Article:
There is great interest for distributed or multiplexed fiber optic sensor networks for process control automation. Optical Time Domain Reflectometry (OTDR) is a potentially very useful method for monitoring several sensors distributed along a fiber, but its actual capabilities, using present concepts, are too restricted to allow competitive industrial performance. We present here a novel scheme of OTDR fiber sensor multiplexing which allows, ,the monitoring of up to 50 ON/OFF switches along a given fiber under practical and realistic conditions. Detection of reflected, rather than backscattered, light makes much better use of the in-line loss introduced by each sensor, yielding a larger dynamic range which explains this very significant improvement in the number of multiplexed sensors. Theoretical considerations about this novel scheme and its limits, taking into account present OTDR technology, are presented together with experimental results of a twenty ON/OFF sensor network feasibility prototype .
Reflection type fiber-optic sensors are discussed. A sensor system developed by Optical Technologies, Inc. that is based upon these devices is described. That systems performance, particularly with respect to the correction of bending loses within the fiber connecting the sensor to its associated components, is reviewed.
By selecting the proper geometry for the reactive element of a photoelastic sensor a considerable improvement in sensitivity over conventional intensity-modulated sensors can be achieved. Other recent photoelastic sensors have consisted of an essentially rectangular prismatic bar of transpqrnt material which is stressed uniformly by a strut connected to a force-summing diaphragml,L. Our alternative is to fabricate the diaphragm itself of a transparent material and use it for both the reactive and force-summing functions. In the basic form reported here the diaphragm consists of a thin glass plate mounted and sealed with zero residual stress on a circular support and subjected to varying differential pressure. Polarized light is directed into one edge of the plate along a diameter and received through an analyzer at the opposite edge. Analysis of the,resulting modulation in received optical power with crossed polarizers shows it to be a sin 4 function of applied differential pressure. The photoelastic phase delay is a linear function of pressure and parameters related to the geometry and material of the plate. For thin plates with maximum sen-sitivity the phase delay is proportional to the cube of the support radius and inversely proportional to the square of the plate thickness. An essentially linear response at zero pressure can be achieved with a quarter wave plate (thick sensor plates) or prestressing (thin sensor plates). Tests on experimental models have shown performance consistent with theory, with a response of 3.68 x 10-4 rad/pbar obtained with a 0.023 cm thick glass plate sealed on a 2.32 cm radius support. Extensive theoretical formulae and experimental data are presented.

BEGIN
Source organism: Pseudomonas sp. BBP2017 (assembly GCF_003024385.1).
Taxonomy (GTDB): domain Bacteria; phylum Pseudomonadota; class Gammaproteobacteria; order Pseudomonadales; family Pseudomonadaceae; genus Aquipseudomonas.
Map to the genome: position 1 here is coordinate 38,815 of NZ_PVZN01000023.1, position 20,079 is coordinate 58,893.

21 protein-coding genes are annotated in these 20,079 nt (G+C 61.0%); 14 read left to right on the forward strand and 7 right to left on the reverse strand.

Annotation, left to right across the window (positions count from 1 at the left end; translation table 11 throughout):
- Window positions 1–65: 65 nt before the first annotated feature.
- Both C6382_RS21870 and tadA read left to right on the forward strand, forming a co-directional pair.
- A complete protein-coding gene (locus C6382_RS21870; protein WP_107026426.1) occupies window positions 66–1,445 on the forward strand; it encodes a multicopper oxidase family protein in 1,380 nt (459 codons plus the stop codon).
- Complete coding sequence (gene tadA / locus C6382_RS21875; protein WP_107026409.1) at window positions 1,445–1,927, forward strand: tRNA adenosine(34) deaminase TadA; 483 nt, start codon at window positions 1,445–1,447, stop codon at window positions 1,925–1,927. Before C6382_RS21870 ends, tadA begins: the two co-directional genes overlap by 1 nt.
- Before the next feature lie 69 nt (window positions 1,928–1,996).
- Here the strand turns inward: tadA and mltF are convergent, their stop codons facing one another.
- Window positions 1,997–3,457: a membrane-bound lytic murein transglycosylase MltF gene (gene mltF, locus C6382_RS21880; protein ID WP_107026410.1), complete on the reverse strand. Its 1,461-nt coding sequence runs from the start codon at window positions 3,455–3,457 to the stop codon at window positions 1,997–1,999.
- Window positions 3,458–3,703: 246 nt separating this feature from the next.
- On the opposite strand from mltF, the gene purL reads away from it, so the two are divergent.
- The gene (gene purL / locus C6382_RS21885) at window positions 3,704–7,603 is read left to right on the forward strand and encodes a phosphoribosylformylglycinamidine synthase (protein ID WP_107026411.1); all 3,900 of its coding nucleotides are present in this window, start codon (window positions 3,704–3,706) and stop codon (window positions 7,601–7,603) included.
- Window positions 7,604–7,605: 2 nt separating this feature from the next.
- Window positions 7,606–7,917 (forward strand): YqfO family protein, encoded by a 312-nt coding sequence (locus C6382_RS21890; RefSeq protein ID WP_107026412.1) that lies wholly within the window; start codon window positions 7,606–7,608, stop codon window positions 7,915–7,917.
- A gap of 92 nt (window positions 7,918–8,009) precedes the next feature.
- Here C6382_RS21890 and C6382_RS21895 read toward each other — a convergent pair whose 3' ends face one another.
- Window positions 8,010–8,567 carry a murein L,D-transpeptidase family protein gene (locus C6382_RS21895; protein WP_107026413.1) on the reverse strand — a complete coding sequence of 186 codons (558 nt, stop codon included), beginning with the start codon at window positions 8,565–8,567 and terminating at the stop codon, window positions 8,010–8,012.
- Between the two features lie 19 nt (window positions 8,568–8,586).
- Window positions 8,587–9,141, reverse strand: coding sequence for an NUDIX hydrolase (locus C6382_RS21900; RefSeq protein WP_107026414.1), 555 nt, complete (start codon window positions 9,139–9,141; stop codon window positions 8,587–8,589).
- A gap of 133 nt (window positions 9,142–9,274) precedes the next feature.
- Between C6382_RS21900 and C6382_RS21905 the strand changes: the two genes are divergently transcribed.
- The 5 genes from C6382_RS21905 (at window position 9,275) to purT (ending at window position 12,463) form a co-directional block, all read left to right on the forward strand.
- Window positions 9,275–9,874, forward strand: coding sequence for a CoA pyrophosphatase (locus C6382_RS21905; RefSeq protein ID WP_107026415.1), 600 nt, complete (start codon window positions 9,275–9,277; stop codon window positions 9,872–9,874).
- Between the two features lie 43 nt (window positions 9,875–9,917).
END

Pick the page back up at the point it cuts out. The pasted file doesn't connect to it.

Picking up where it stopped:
Optical and electronic feedback techniques are demonstrated which reduce Rayleigh backscatter noise in semicon-ductor lasers coupled to optical fibers. Low frequency intensity noise in excess of the free running laser intensity noise is observed at the output of 2.2 km of fiber in the absence of Rayleigh backscatter.
Several interferometric fiber-optic sensing applications have been proposed that require extremely high sensitivity. For example, electric field and magnetic field sensing. It has commonly been supposed that for such applications one could simply use extremely long lengths of fiber to obtain the desired sensitivity. It is shown that this is not the case and that one encounters a maximum length beyond which no further increase in sensitivity is obtained for a given frequency, due to the finite propagation speed of light in the fiber. This length is given by ℓmax = (v/2fm ), where v is velocity of propagation in the fiber and fm is the frequency to be sensed. FEr 100kHz this length is approximately one kilometer for fused silica fiber. It is found that linear length scaling projections can be used up to R provided the sensitivity so obtained is reduced by a factor of (2/π) = 0.637. IncrWREing the amount of fiber beyond this maximum length has the surprising result of actually decreasing the sensitivity and eventually one can obtain no sensitivity at all at twice L Implications of these results in terms of minimum required transducer sensitivities are discussed and related to measured short length sensitivities. In addition, methods to circumvent this limitation and some of their consequences are presented.